Snowflake had been advertised on the Wooden Boat Magazine website for six months when my partner Ana, the artist Ana Sargent, and I decided to go take a look at her, where she was stored in a shed at the yard where she was built in 1945, on Mount Desert Island in Maine. In April we really didn’t have that much going on. We were also motivated, with summer approaching, to find a boat of our own, something a little easier to live and travel on than my old Folkboat.

By the middle of July the offer I had made was sufficient. But Ana and I were both working, and in the process of helping Ana’s mom move out of the home in Aquinnah she had grown up in so we couldn’t go right away.

The first week of August, while Ana accompanied her mom on the actual moving days, I went up to Mount Desert Yacht Yard, where I painted the boat and launched it. We figured Ana, between jobs at weddings, could meet me somewhere easier to get to than Mount Desert, and help me deliver the boat back to Vineyard Haven.

In the meantime, my recently-retired dad, the lawyer Walter Ricciardi, traveled up to the boatyard with me.

For two days Dad and I sanded and painted the 36-foot boat. We didn’t paint the transom, where the name had been painted in red by hand in a nice simple style. Dad insisted on taping off the red cove stripe to save it. In my hurry I wouldn’t have bothered, but I appreciate it now.

Preparing Snowflake for her first voyage under new ownership. — Harry Ricciardi

On the third day, in the pouring rain, John Butler dropped us in the water. He has been running the Mount Desert Yacht Yard since 1971. He took over from his father, the guy who designed and built Snowflake. Between all the sheds there was space for hundreds of boats.

“It was all full until a few years ago,” John said.

He had looked for somebody else to run the yard, “but they would all rather spend time with their families,” he said with a smile, acknowledging it was something he understood.

John is 75 years old. His siblings and generations of grandchildren all still live in the neighborhood but the yard is nearly shut down. It’s hard to hire anybody when property on Mount Desert Island, like a lot of places favored by the richest people on earth, is impossible for somebody working at a boatyard to afford.

Snowflake was one of the last boats in any of the sheds. John’s father had built her to cruise with the family.

“I sailed on her when I was four,” John said. “East. We only went east.”

Walter Ricciardi at the helm — he traveled with his son to help launch the boat. — Harry Ricciardi

In the pouring rain we tried to start Snowflake’s engine. A sharp knock coming from the heart of the old diesel scared John off. Afraid to do any damage, he helped set me up to spend the night aboard the boat. He brought me an extra battery and an extra bilge pump and wished me luck.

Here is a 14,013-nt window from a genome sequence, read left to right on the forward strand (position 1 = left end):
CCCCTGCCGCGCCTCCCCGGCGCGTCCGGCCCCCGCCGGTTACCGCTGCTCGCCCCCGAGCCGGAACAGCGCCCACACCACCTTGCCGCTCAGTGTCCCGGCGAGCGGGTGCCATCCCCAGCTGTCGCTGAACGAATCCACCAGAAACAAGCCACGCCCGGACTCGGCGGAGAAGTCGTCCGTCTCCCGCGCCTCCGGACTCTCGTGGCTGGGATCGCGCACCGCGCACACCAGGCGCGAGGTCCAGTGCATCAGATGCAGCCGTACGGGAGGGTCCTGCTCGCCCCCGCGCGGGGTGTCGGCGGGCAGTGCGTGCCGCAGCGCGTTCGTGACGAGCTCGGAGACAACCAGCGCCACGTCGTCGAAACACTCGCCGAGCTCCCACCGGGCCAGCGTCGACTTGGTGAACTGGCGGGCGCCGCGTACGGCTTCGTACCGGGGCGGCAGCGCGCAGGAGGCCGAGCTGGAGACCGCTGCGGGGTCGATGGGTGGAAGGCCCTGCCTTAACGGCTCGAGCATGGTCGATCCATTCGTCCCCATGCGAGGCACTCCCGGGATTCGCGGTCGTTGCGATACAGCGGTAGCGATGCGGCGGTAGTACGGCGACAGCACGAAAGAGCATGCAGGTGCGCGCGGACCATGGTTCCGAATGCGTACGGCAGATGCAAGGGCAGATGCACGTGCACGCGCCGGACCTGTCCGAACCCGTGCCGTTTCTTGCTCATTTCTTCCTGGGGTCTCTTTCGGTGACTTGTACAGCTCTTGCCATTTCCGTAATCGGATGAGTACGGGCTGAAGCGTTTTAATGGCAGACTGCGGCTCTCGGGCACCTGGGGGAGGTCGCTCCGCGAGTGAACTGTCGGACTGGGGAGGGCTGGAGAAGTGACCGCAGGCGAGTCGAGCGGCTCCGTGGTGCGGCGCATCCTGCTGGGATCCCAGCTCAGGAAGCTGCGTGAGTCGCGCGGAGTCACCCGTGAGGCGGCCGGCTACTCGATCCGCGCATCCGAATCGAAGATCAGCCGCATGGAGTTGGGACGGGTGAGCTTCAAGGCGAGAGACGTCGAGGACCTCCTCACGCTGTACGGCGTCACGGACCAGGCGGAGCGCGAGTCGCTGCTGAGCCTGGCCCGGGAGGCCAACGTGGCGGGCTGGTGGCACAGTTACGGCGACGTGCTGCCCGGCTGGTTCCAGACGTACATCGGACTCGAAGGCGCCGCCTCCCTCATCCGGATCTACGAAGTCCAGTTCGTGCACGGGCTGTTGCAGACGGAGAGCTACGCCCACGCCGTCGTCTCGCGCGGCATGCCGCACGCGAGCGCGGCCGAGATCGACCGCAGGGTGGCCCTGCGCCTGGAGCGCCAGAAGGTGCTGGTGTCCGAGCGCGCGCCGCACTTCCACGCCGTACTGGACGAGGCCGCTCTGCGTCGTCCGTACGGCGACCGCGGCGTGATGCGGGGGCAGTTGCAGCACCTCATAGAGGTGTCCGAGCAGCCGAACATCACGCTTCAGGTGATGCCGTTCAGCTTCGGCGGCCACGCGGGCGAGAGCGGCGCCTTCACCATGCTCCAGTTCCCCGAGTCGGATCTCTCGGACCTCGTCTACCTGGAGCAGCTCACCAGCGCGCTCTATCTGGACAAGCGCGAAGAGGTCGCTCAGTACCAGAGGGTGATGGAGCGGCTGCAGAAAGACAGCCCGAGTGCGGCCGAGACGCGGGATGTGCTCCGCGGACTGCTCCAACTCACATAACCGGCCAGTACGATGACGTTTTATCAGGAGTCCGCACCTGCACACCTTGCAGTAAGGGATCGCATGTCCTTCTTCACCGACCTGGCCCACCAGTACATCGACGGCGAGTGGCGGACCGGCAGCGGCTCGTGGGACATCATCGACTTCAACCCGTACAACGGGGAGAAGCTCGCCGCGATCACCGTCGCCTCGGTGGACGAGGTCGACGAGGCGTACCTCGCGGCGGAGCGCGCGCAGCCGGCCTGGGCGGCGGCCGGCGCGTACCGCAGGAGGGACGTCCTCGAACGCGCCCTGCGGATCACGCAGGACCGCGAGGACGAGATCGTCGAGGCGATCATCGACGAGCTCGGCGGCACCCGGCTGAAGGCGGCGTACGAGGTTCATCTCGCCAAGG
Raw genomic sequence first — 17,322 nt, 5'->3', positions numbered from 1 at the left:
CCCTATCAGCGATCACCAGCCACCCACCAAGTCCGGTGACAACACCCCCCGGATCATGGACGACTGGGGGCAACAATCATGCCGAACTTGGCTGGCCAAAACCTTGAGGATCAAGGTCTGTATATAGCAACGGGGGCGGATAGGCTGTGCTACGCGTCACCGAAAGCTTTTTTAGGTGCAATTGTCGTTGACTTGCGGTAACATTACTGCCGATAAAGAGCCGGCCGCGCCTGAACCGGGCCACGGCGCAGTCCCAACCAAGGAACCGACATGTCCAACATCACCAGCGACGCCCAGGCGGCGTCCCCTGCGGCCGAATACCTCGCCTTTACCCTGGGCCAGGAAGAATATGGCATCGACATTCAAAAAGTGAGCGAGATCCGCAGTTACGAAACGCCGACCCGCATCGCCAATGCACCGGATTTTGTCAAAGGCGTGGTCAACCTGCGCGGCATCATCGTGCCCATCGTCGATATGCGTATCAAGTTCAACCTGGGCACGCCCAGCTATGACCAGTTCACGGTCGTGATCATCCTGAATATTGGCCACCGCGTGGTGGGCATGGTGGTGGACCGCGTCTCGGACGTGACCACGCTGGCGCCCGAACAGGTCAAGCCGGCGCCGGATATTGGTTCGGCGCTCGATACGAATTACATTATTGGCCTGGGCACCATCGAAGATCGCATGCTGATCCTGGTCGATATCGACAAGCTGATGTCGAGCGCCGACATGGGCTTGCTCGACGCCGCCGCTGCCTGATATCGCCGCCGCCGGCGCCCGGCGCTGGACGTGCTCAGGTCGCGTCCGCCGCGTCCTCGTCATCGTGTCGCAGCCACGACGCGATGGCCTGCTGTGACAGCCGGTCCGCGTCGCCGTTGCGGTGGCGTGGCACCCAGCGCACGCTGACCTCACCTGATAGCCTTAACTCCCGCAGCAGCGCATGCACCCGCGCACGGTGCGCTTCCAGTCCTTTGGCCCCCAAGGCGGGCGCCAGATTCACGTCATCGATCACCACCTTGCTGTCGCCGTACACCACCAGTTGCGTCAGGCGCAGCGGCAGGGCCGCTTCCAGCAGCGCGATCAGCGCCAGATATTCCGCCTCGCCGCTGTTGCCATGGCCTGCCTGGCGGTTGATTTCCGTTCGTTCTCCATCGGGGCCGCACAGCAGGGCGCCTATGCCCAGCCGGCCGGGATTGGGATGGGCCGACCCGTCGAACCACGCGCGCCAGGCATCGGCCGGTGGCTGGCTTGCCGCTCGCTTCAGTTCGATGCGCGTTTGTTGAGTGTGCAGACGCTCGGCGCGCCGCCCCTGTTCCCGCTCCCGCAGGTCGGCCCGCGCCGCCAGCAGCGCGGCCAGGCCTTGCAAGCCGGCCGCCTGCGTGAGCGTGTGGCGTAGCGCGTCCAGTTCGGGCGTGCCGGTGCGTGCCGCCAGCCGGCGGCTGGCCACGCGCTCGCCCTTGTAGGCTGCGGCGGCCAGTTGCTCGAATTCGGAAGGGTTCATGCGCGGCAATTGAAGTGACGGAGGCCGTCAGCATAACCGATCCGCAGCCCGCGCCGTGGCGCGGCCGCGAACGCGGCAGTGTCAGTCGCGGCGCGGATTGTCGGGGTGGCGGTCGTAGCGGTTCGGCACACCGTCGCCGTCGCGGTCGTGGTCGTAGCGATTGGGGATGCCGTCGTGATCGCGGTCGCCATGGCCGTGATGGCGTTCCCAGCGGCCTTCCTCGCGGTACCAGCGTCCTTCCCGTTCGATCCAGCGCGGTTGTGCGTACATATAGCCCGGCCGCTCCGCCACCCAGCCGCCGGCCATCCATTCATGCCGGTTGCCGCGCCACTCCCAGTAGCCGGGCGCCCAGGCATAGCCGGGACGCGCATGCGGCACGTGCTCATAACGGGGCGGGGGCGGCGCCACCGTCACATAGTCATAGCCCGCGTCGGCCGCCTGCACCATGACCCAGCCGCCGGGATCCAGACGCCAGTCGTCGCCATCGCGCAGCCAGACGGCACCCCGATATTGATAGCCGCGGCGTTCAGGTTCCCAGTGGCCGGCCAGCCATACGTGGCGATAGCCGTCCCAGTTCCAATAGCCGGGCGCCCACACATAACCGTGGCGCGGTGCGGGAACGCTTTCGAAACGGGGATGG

I called Brad Abbot, boatbuilder, mechanic and co-owner of Gannon and Benjamin Marine Railway, for advice.

“Sometimes when an engine has sat for a long time, it just needs to run,” Brad said. “Marine diesel engines are amazingly resilient.”

He was right. Snowflake’s engine eventually started running normally.

That night, trying not to cringe every time the pump ran, I mapped out the leaks in the cabin, always wondering which betrayed rotten spots or hardware that just needed to be rebedded. I used the garbage bags John had used to cover my bunk cushion, when we had brought it out in the rain, to make a tent over my bunk.

That night, my father’s last in a hotel with ample running water, he did a load of laundry that would get me all the way to Portland weeks later, for which I will forever be grateful.

Harry Ricciardi rowing out to Snowflake on Sommes Sound — Walter Ricciardi

In the morning the boat was still floating, the pump still spinning, the battery alive.

“She always leaks when she goes in, but she usually slows down,” John said when he came out to check in the morning.

The leaks hadn’t slowed down but with the yard shuttered and John leaving on vacation, we took off anyway. Through a maze of lobster pots, between seals and porpoises, Dad and I were able to motor down the Somes Sound, between northeast and southwest harbors, across the bottom of Blue Hill Bay and over to Brooklin, at the eastern end of the Eggemoggin Reach.

My dinghy had already been delivered and stashed there by a crew from Vineyard Haven, including but not limited to the boatbuilders Olin and Ross Gannon and the Island electrician Cole Powers.

The teacher and sailmaker Gretchen Snyder, working at the Wooden Boat School, helped us get a ride for supplies we couldn’t get in Mount Desert.

After a few day trips, Dad got off the boat in Tenants Harbor. He had a lot of detailed advice about how I might be a more effective captain when Ana squeezed her only time off to get on board. But we had fun. I think both of us learned a lot about everything. I love him as much as I did when I was a kid.

Harry Ricciardi lives in Aquinnah.